Please identify the first Sci Fi book or movie that mentions or utilizes Lego in its story line in a distant futuristic setting.

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    Here's a discussion about movie and TV appearances of LEGO in general: eurobricks.com/forum/index.php?showtopic=81925&st=325 One example from that list would be Honey, I Shrunk the Kids (1989) which I'd say qualifies as sci-fi (in that movie, the kids sleep in what appears to be, at least to them, a gigantic LEGO piece) -- however, the movie is set in the present time, not the distant future.
    – tmh
    Jan 2, 2016 at 13:53
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    Vote yes if you knew who asked the question before glancing at username :) Jan 2, 2016 at 15:28
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    Sadly, since LEGOs weren't actually available in USSR, my usual pattern of answering with obscure yet first Soviet SFF work won't pan out here :) Jan 2, 2016 at 15:28
  • does Benny, the 1980-Something Space Guy count?
    – RedCaio
    Feb 14, 2016 at 21:34

2 Answers 2


I'm going with Time Bandits from 1981. It features a futuristic setting (one of the characters travels forward in time to commandeer a spaceship) and is decidedly sci-fi.

In the final face off with the Ultimate Evil, the walls are made of what is unmistakably Lego.

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  • Could we have some context, please?
    – Rogue Jedi
    Feb 14, 2016 at 21:26
  • @RogueJedi - What context would you like?
    – Valorum
    Feb 14, 2016 at 21:27
  • Why the walls all made of giant LEGO, please.
    – Rogue Jedi
    Feb 14, 2016 at 21:51
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    There is the suggestion that the whole thing might be a fantasy or dream of the main character, since multiple elements of his adventures through time are foreshadowed by toys seen on his bedroom floor in an early scene, including the construction of Fortress of Ultimate Darkness resembling lego blocks, something that's never directly commented on or explained. If it isn't just a dream, perhaps the Supreme Being (who's a character in the movie) caused the kid's toys to parallel the adventures he was going to have?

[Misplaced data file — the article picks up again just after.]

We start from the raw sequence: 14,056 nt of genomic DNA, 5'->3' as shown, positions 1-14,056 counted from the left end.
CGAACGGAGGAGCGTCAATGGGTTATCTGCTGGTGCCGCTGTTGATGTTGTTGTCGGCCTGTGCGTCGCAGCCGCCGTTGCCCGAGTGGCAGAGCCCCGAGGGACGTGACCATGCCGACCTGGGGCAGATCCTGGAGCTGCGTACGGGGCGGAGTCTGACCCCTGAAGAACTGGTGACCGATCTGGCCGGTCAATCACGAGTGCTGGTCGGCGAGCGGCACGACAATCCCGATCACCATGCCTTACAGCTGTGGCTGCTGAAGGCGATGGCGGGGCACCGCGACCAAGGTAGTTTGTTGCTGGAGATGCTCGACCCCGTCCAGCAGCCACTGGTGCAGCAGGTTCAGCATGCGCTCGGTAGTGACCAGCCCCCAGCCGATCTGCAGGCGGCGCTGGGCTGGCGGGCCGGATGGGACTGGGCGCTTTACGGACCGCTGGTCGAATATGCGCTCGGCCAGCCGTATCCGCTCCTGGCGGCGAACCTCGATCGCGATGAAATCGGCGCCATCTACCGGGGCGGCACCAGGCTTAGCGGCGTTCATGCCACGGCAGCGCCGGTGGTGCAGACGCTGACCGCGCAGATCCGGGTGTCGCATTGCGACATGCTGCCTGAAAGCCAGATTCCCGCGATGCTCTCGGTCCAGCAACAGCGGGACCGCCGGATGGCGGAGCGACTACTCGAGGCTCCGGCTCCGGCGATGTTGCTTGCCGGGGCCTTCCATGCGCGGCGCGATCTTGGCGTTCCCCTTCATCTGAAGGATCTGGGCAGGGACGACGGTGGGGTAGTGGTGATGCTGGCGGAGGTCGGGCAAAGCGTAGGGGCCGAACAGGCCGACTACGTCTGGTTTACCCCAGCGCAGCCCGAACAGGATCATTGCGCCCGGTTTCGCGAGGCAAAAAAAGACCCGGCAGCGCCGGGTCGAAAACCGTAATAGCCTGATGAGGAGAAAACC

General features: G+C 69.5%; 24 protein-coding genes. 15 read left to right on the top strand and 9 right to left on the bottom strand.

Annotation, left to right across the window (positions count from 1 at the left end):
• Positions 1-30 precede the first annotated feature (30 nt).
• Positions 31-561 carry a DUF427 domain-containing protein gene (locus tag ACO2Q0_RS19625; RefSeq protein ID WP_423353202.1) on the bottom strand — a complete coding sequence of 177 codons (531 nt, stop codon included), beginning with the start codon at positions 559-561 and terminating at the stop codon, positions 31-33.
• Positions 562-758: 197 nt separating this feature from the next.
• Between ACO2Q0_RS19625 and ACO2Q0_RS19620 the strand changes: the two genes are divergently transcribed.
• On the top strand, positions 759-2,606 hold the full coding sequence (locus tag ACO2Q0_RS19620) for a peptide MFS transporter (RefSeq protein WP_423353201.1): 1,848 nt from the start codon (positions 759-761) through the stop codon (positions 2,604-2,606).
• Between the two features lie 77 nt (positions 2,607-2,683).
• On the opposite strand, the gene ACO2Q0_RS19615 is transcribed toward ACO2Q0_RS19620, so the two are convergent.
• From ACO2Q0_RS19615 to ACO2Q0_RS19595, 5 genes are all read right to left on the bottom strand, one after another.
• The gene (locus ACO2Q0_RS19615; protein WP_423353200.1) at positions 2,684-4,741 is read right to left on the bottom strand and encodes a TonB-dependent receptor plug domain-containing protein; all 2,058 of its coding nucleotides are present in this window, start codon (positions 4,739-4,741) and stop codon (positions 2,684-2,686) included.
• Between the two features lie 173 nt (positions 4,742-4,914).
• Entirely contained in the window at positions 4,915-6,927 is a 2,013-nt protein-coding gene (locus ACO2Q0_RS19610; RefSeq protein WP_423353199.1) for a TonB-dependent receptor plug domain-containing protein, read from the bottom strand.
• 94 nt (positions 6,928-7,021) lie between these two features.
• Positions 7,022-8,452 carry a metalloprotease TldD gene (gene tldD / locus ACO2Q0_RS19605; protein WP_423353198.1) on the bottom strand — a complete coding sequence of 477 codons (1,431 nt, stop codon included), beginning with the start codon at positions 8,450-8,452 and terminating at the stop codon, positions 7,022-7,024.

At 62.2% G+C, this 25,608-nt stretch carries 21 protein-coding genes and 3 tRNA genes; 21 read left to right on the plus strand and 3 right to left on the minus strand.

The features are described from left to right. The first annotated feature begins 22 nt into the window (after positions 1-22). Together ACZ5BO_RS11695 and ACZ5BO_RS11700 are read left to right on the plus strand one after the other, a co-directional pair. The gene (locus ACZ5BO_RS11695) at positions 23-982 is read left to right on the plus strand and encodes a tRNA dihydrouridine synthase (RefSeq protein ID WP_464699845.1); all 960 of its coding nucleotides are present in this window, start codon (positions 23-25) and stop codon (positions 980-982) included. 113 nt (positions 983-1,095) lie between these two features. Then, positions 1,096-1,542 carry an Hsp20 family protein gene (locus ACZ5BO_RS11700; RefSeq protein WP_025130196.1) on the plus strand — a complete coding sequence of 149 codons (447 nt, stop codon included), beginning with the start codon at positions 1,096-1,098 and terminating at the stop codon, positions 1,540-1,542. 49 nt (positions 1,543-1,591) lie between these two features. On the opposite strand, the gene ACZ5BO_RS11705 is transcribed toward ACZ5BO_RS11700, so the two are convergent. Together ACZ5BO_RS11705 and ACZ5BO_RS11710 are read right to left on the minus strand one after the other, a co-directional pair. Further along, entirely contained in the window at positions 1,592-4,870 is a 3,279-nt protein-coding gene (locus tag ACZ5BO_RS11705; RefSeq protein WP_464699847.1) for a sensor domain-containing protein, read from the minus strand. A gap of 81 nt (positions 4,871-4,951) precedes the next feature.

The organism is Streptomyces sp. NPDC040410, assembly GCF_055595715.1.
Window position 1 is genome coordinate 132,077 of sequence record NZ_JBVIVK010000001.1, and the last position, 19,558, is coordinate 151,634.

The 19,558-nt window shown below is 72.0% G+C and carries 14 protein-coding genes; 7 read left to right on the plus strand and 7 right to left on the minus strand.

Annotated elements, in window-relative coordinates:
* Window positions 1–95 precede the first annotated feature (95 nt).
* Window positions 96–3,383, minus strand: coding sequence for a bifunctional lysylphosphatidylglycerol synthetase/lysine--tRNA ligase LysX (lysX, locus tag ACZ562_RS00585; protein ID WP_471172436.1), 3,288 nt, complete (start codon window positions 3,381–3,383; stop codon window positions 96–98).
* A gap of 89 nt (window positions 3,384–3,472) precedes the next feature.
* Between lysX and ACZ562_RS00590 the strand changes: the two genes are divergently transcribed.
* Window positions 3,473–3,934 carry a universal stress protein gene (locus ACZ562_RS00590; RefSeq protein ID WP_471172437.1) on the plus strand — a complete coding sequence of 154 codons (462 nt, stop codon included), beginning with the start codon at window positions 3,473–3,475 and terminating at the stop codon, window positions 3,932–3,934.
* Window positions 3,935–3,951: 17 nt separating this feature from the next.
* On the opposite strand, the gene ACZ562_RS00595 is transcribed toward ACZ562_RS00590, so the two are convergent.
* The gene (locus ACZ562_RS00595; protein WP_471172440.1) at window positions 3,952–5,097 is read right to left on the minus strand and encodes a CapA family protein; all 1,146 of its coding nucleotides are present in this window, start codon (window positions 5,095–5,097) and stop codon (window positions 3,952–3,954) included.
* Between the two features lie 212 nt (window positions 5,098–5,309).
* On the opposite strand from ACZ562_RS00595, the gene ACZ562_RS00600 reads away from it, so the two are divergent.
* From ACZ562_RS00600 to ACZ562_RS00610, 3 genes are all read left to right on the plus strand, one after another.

– Hypnosifl
    Feb 14, 2016 at 22:06
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    @RogueJedi - What he said ↑↑↑ . At the end we find out that it was all real though...
    – Valorum
    Feb 14, 2016 at 22:37

A candidate for one of the first depiction of legos showing up in a far-future setting (unlike Time Bandits, where the lego-like blocks appear in a Fortress of Ultimate Darkness from the "Time of Legends" which seems to be outside of normal history, though the main characters have access to time portals so they bring some weapons from future ages for a battle there) might be the story Dramocles by Robert Sheckley, published in the March 1983 issue of Isaac Asimov's Science Fiction Magazine. I found this excerpt which reads:

"What other signs of his love does Prince Chuch send me?"

"My spaceship is loaded with gifts for you and your nobles," Vitello said. "There are Erector and Lego sets, puzzles and riddles, comic books, a selection of the latest rock recordings, Avon cosmetics for the ladies, and much else besides."

The excerpt itself doesn't show what story it's from, just that it's from a volume collecting the 1983 issues of Isaac Asimov's Science Fiction Magazine, but looking for references to the character of "Prince Chuch" mentioned above, I found this excerpt from the same volume which refers to "Prince Chuch, eldest son of King Dramocles", so it must be from the story "Dramocles". This story was published (or expanded) as its own book later in 1983, titled Dramocles: An Intergalactic Soap Opera. Out of curiosity I picked up the kindle version on Amazon, it seems in this version the reference was changed to "Leggo sets", whether a typo or out of wish to avoid copyright problems. But skimming around it's clear it does take place in some distant future, for example here's an excerpt that refers to civilizations on multiple planets and the "ruins of Earth":

The call never came, and Haldemar grew to despise the fickle superficiality of the warm-planet peoples. His deepest desire was to let loose his lapstraked spaceships upon the effete civilizations of the inner worlds. But the inner-planet peoples had too much going for them. They had deadly weapons and fast ships scavenged from the ruins of Earth, and they banded together whenever the Vanir attacked any one of them.

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